[0018] In the present disclosure, a counter value and a counter impulse are synonyms.

[0019] In an example, generating a mapping between the at least one current counter value and the at least one current time information may comprise determining a number of counter impulses or counter values that corresponds to a given time unit, e.g. 1 second or 1 minute.

[0020] In another example, generating a mapping between the at least one current counter value and the at least one current time information may comprise applying a pattern recognition technique on the at least one current counter value. In doing so, a time needed for one instance of the pattern is determined based on the received at least one time information. Consequently, the time information can be mapped on the counter impulse pattern and also on each counter impulse or counter value of the pattern.

[0021] In an example, the method may be implemented as a protocol. This is a very simple and computationally efficient way of implementation.

[0022] In an example, the method further comprises receiving or generating an action identifier describing the action to be performed. Thus, the clock-free computational node can additionally be provided with an action identifier. This means that the clock-free computational node does not need to identify the action to be performed. Consequently, the clock-free computational node can be designed in a lean and simple manner.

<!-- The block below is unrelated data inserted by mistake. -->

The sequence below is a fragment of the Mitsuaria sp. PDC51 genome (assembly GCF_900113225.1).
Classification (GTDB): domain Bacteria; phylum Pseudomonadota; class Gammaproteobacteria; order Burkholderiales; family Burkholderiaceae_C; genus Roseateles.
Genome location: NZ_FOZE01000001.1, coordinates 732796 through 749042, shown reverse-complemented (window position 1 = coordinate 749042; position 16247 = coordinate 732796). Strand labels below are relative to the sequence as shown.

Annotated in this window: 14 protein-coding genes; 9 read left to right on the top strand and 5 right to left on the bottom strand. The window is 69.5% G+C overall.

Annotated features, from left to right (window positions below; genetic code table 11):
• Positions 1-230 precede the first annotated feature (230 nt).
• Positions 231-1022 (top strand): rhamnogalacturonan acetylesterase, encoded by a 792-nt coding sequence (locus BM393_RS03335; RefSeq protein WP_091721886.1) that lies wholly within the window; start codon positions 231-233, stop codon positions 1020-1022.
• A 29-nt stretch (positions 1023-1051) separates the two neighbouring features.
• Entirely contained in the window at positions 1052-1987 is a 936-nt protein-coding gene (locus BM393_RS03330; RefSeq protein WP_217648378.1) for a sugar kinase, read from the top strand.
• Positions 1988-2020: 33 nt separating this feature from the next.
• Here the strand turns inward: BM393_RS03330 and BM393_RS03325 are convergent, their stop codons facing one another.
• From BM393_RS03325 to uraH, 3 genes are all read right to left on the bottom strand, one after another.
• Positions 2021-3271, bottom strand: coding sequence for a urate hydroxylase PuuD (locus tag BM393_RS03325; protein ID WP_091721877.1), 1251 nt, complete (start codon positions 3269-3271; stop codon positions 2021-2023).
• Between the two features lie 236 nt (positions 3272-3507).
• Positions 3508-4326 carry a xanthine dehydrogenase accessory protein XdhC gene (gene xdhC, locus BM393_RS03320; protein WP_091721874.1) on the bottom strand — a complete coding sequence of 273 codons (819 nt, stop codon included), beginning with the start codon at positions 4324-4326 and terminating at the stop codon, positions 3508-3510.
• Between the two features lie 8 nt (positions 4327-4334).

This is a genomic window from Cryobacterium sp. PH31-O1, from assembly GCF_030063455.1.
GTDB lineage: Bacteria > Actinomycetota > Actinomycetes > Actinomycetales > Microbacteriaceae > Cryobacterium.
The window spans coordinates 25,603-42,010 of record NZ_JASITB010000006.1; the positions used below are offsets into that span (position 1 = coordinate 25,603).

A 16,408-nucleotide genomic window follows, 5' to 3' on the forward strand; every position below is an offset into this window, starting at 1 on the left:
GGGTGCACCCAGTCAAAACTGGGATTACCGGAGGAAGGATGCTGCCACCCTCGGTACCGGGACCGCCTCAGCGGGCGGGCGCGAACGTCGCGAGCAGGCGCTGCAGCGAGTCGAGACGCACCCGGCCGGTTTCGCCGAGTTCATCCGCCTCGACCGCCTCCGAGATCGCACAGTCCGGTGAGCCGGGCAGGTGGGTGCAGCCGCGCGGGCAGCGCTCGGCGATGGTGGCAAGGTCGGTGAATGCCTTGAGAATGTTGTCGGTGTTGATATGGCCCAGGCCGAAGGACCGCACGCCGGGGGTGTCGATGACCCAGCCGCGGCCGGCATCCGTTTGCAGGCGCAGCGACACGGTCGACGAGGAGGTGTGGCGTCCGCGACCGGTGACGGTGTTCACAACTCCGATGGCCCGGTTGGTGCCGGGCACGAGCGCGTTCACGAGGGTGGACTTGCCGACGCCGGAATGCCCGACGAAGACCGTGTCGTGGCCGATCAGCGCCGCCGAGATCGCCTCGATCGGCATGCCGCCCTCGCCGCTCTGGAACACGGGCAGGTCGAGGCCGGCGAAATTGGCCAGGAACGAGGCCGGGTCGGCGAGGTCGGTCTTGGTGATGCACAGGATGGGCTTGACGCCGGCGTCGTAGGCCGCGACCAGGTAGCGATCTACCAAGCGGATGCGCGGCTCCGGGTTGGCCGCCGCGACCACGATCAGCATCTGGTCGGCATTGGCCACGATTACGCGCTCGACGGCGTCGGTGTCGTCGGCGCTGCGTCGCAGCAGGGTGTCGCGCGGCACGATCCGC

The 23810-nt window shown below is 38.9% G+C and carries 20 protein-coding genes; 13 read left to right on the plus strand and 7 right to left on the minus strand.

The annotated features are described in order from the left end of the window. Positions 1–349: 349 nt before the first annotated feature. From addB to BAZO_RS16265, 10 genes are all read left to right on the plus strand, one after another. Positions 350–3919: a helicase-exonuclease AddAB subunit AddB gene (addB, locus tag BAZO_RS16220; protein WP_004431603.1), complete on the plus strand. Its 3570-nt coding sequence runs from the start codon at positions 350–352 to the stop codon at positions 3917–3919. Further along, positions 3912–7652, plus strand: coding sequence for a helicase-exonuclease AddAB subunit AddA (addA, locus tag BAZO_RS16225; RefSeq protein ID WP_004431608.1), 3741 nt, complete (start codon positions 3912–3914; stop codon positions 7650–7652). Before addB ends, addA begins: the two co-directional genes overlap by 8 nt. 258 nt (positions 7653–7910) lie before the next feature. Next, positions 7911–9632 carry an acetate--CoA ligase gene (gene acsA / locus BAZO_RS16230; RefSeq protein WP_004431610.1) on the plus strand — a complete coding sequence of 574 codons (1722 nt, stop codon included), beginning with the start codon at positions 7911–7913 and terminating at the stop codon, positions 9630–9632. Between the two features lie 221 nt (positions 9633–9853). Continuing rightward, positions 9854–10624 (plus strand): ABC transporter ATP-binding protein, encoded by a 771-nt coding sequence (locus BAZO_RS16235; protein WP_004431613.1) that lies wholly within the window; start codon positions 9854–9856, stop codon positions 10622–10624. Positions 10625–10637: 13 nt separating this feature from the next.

[0023] In an example, the identifier describing an action to be performed may be provided by a library which additionally comprises further attributes of the action to be performed.

[0024] In an example, the method further comprises requesting the clock-free computational node to reset the counter unit. In doing so, one can make sure that the clock-free computational node operates at a well-defined and known condition at the moment of resetting the counter. When subsequently generating a mapping between the at least one current counter value and the at least one current time information, the accuracy of the mapping is increased. An example of resetting the counter is setting the counter to zero.

[0025] In an example, the method further comprises storing the received at least one current counter value. Thus, a history of counter values is generated. A time information may be attributed to each of the historic counter values. The stored counter values may be used for generating the mapping between the at least one current counter value and the at least one current time information. This further increases the accuracy of the mapping.